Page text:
There’s been talk about Trader Mike’s productive late roster additions being a net negative because his three drafts have yielded mixed results (though 2017’s draft class looks solid). But that’s no way to judge roster improvement. A great GM employs every tool in the shed, so it shouldn’t matter whether he cherrypicked Jamal Adams, discovered Elijah McGuire, traded for Jermaine Kearse or signed Kony Ealy off the scrap heap. By any means necessary indeed.
Things go both ways: Fifth-round TE Jordan Leggett was supposed to be a major contributor, instead, he’s only once stepped on the field due to a knee injury, and after a flare-up with swelling, seems destined to join five other promising Maccagnan draft picks on Injured Reserve.
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This week’s promising practice squad addition is Harold Jones-Quartey — an explosive 24-year-old overachiever from Columbus, Ohio via Ghana — who started 12 games at free safety for the Bears last year (ranked #66 of 90 by Pro Football Focus). The Findlay University grad with two career INTs could easily rise up the depth chart, and contribute by season’s end.
Next: 1. Tattoo You
1. Tattoo You
This recent loss in Miami is the type of meltdown that gets coaches fired. Nobody knows that better than Bowles. The real question is, does this coach possess the intestinal fortitude to turn this situation around before the player’s mutiny or this whole thing crashes and burns?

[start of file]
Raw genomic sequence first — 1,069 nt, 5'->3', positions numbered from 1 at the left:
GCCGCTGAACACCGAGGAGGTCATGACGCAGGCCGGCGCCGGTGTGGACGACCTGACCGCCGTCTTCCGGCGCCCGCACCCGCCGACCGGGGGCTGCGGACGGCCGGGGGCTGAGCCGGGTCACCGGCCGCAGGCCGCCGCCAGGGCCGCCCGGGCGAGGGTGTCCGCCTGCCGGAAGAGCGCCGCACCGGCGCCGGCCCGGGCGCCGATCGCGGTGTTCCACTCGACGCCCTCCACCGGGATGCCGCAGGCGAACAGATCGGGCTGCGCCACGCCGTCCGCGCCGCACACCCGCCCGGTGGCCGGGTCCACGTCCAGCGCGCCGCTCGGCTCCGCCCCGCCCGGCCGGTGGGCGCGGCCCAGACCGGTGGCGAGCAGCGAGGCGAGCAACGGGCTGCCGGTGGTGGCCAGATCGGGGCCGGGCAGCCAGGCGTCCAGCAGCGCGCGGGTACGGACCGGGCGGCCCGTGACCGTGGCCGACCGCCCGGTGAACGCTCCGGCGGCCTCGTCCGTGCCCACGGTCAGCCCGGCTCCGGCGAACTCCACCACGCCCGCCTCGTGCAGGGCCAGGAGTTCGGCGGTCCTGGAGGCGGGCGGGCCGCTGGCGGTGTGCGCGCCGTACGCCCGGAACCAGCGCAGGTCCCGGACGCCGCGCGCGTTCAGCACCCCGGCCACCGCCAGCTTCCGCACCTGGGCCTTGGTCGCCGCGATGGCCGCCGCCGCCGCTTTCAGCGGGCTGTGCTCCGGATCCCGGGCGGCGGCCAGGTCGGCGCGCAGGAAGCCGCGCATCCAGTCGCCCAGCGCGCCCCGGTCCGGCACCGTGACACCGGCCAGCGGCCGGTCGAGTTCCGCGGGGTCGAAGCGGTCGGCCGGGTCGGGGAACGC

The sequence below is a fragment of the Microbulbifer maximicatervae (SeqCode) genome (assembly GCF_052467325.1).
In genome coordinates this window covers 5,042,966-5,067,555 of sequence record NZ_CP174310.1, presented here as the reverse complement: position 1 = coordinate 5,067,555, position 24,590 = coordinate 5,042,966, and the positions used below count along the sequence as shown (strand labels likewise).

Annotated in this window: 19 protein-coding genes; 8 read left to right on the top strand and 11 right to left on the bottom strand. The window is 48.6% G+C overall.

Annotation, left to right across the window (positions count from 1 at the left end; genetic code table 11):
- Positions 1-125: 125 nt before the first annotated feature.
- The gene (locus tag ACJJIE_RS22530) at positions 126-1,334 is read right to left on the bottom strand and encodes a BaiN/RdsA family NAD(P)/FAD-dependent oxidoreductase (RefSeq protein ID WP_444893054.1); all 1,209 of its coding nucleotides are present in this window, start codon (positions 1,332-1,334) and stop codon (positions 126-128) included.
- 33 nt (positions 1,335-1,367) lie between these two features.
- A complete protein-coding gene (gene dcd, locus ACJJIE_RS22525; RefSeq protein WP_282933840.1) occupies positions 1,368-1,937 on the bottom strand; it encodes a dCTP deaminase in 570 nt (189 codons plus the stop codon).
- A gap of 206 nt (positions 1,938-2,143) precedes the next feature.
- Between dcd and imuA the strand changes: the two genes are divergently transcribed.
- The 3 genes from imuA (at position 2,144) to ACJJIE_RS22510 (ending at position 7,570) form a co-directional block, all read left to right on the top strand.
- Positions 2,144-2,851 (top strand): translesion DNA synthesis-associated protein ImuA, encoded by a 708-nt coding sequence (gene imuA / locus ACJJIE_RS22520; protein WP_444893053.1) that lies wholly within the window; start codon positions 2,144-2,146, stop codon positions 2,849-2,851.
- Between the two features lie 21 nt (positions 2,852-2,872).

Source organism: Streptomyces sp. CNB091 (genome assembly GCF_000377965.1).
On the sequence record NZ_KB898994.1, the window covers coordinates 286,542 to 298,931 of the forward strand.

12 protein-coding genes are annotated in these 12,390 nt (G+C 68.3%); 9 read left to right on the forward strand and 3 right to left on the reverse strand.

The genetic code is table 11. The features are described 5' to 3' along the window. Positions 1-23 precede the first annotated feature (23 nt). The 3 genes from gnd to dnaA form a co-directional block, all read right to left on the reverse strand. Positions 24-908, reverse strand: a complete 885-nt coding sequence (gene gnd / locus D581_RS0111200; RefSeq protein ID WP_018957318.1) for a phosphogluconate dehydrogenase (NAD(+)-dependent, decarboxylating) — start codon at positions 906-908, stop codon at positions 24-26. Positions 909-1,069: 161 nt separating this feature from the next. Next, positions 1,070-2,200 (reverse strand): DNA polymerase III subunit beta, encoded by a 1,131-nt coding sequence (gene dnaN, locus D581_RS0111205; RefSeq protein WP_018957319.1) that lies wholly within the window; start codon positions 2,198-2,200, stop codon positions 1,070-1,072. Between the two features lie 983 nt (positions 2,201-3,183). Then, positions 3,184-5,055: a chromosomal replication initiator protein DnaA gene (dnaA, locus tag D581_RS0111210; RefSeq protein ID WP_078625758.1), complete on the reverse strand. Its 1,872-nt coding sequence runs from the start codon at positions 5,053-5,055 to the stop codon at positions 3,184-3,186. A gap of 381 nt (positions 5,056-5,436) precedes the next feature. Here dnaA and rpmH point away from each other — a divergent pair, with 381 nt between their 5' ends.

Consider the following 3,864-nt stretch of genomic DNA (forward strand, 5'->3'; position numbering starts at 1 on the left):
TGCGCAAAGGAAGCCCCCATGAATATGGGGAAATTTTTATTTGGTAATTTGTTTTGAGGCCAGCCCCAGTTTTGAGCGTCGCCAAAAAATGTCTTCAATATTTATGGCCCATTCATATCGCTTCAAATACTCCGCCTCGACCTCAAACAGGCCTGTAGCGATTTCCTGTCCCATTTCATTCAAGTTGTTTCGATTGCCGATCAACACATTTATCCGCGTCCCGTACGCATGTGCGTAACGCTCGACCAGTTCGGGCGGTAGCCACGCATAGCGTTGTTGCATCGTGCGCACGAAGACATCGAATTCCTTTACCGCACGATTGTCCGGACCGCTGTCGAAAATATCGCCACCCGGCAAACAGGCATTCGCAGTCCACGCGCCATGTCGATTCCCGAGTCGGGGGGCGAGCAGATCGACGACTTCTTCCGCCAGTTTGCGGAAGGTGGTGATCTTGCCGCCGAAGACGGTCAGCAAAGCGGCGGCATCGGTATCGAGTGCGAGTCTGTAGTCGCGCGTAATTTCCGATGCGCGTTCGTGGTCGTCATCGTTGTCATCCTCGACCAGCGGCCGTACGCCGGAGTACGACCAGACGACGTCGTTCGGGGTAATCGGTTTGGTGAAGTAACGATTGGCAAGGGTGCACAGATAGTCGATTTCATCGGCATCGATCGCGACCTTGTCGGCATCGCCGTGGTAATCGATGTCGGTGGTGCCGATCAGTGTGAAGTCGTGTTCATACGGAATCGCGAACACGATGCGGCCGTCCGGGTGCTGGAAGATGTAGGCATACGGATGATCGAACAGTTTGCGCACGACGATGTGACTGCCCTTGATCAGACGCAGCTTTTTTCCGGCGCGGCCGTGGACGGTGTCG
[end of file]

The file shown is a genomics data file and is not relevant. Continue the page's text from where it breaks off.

Atlanta (3-3) will be a good test for this reeling, rebuilding franchise. These opponents possess a high-powered offense fueled by Matt Ryan, Julio Jones, Devonta Freeman, a championship-level defense with a ferocious pass rush, and a solid special teams unit.
Each of the Jets’ AFC East rivals in Buffalo, Miami, and New England fleeced the Falcons this year. So you know they’ll be motivated to not suffer the ignominy of getting shut out for the season by the league’s least imposing division. It feels like one of those games where the Jets will play hard but fall short, grabbing defeat from the jaws of victory. How’s that for a dose of reality?
Sure, Falcons coach Dan Quinn kinda choked in last year’s Super Bowl. And it seems like his team has yet to recover. In this week’s loss to the Pats, he looked tight and desperate. But the Jersey kid badly wanted the job ultimately given to Bowles. So there’s a storyline behind this MetLife contest. Imagine how different things might’ve been had Woody Johnson not been so impatient.
It’s been suggested that this may be is the worst type of NFL purgatory, for the Jets to get off to a feel-good start and now to be irrelevant. But then again, what would you have said this summer if I told you that after seven games, this team would be 3-4? I think you would’ve gladly taken it.